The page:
Mashatile denies claims linking him to controversial tenderpreneurs

Deputy President Paul Mashatile has vehemently denied a report by News24 containing damning allegations against him.

News24 reported of a connection between Mashatile and Edwin Sodi, a businessman facing corruption charges.

According to the publication, there are allegations that Mashatile’s opulent way of living is funded by entrepreneurs who have secured government contracts.

In a statement on Wednesday, Mashatile rejected the claims and emphasized his dedication to upholding his oath of office and the principles of the constitution.

He expressed concern that if these allegations were allowed to go unchallenged, they could undermine his commitment to his responsibilities, asserting his unwavering commitment to respecting the law, the constitution, and the legitimate concerns of ordinary South Africans regarding corruption and unethical behaviour within public office.

He also raised concern about the lack of concrete evidence presented by News24, noting that the article relied on innuendo, suggestion, and guilt by association.

Mashatile further criticised this approach to journalism, stating that it hampers the cause of accountability in public life rather than promoting it.

“For the record, the deputy president has, throughout his life as an activist and public representative, met many people from different walks of life including the individuals mentioned by News24,” reads a statement from the Presidency.

“Naturally, some of the people he has interacted with throughout that long time have become close personal associates. There is nothing wrong or unusual about this, and the attempt to scandalise such associations is unfortunate.

“The deputy president has never awarded, influenced, or in any way caused any state or public sector contract to be awarded to the individuals and companies mentioned by News24.

“Nor does the deputy president has ownership or permanent use of any properties bought by these individuals and companies. The deputy president would challenge anyone to prove otherwise.”

Mashatile also addressed and denied any suggestion that he was engaged in underhanded efforts to ascend to the high office, stressing that his primary mandate, as part of the Presidency, is to support the president, coordinate and supervise the government and implement commitments outlined in the State of the Nation Address.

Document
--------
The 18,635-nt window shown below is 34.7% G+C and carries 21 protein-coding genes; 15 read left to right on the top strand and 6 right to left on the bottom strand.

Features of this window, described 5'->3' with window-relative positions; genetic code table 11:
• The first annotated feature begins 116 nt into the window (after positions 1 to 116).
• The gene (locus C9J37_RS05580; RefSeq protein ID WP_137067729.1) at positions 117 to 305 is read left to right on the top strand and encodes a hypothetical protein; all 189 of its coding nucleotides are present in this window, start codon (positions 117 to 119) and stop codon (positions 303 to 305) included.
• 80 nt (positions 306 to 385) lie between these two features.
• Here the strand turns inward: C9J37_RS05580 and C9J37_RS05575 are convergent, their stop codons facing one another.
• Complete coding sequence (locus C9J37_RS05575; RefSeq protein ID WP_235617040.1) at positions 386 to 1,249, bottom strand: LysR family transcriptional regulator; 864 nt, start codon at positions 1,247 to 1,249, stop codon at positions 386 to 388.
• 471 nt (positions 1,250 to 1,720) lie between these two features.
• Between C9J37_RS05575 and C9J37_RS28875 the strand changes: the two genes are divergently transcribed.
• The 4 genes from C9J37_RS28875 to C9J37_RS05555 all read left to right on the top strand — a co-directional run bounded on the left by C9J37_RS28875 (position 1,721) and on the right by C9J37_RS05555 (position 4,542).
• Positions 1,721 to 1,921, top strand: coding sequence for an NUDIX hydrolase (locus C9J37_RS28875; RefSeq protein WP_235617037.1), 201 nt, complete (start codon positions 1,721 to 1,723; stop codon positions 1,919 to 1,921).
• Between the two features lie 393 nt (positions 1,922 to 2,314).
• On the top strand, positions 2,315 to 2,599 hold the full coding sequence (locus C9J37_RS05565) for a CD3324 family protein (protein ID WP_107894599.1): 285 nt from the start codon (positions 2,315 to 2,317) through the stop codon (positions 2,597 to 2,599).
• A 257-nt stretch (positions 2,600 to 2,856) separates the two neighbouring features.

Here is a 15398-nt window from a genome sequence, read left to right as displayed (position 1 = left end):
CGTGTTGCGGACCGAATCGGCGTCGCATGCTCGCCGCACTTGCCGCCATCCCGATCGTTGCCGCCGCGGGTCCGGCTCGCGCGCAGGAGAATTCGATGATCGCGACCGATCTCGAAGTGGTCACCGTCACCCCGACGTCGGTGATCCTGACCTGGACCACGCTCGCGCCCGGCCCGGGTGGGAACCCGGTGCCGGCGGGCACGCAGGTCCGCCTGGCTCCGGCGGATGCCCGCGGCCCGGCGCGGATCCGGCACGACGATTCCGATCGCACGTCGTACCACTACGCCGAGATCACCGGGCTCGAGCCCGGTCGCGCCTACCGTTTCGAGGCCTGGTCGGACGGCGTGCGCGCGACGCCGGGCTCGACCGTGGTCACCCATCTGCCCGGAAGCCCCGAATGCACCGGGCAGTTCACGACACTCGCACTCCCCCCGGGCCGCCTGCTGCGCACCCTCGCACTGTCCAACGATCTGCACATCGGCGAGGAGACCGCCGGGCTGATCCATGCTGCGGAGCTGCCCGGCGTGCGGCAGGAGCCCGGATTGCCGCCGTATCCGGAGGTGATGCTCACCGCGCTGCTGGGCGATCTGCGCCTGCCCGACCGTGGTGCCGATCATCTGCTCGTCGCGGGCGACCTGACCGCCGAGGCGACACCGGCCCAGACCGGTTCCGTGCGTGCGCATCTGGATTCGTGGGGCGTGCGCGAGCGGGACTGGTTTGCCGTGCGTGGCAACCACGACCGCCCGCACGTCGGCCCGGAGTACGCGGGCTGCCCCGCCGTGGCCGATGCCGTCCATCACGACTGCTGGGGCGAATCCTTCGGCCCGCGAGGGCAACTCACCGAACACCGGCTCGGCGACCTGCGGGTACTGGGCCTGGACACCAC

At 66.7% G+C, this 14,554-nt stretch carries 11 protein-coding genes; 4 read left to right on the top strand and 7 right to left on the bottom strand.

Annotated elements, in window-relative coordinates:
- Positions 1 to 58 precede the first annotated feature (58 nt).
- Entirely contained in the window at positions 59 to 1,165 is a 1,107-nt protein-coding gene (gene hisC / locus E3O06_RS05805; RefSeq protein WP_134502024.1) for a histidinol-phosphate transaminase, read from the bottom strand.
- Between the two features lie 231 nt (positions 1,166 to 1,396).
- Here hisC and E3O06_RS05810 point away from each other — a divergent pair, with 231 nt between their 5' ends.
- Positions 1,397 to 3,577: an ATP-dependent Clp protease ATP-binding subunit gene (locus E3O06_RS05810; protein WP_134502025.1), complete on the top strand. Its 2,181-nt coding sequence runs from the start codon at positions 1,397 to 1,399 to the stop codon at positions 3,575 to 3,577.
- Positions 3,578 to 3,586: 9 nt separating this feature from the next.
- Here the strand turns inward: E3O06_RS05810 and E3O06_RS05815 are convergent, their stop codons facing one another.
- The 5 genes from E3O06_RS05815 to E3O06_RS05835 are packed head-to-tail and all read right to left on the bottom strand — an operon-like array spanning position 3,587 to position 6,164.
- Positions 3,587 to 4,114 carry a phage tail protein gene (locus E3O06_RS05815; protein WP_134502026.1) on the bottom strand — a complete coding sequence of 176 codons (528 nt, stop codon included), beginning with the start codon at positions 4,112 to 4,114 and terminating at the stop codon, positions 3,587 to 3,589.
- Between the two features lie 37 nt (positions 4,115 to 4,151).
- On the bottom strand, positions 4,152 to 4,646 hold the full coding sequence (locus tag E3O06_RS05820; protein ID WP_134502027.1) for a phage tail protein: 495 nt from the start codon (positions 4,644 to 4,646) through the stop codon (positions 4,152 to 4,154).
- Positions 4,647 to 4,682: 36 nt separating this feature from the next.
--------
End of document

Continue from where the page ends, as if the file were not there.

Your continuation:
“This is strenuously denied,” the statement reads.

“The specific programme for the deputy president is to focus on fixing local government by prioritising some of the 66 identified dysfunctional municipalities, intervening, setting milestones and showing success cases in order to replicate them nationally.

“All of this work is mandated by and supported by the president, aimed exclusively at enhancing the capacity of the state to deliver to the people. None of it is in service of some political machinations against or in favour of any government leader.

“To allege otherwise, based only on the say-so of nameless sources, is irresponsible in the extreme.”

Meanwhile, the DA has submitted a complaint to the public protector accusing Mashatile and ANC secretary-general Fikile Mbalula of being involved in what the party has labelled as a second iteration of state capture, State Capture 2.0.

“While Mashatile has been living a life of luxury in opulent residences owned by individuals who have benefited from state tenders, Mbalula was loaned R3-million by the COO [chief operations officer] of the National Lotteries Commission – an entity established to assist disadvantaged communities,” the opposition party said.

“These are exactly the kind of incidents that characterized state capture during the [former president Jacob] Zuma years, where corrupt tender flows funded extravagant lifestyles for high-ranking ANC officials.”


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